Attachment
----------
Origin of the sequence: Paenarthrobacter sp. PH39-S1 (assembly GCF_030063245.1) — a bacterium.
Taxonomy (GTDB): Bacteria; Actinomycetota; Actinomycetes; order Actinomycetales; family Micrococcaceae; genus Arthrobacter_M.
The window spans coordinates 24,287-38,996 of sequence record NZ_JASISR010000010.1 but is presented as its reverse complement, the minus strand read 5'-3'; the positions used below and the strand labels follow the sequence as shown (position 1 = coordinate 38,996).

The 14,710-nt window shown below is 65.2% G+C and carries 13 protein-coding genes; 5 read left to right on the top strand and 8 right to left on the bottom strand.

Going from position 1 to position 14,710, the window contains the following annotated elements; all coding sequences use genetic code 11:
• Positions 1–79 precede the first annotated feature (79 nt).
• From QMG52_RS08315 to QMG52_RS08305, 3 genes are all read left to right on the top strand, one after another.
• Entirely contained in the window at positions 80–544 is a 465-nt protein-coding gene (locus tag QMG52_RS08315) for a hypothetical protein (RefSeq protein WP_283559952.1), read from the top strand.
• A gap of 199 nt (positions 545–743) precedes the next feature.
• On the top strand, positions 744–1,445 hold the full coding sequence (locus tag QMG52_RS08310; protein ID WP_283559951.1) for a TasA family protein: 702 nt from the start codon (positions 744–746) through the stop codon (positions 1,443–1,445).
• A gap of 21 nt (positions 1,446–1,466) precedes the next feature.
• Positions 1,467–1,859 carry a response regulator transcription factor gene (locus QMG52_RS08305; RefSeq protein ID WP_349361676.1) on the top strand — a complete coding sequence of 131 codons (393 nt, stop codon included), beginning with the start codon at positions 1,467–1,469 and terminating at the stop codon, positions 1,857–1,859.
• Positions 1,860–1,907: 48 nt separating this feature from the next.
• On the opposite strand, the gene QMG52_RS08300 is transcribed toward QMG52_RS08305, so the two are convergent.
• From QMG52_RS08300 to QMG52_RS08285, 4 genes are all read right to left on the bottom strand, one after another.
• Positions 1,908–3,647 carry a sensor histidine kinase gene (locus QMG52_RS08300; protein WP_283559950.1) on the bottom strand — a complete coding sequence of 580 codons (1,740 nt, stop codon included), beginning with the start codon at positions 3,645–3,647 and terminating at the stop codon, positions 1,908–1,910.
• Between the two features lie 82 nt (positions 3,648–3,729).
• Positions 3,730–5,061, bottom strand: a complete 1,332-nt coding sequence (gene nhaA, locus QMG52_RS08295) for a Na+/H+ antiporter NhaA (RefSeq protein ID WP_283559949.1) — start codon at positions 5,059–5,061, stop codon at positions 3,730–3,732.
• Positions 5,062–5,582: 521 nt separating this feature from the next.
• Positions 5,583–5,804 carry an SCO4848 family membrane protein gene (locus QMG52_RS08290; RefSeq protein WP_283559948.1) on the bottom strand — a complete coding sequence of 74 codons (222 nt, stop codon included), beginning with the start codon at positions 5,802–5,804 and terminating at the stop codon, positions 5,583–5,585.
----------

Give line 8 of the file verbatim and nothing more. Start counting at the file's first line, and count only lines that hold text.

• Entirely contained in the window at positions 80–544 is a 465-nt protein-coding gene (locus tag QMG52_RS08315) for a hypothetical protein (RefSeq protein WP_283559952.1), read from the top strand.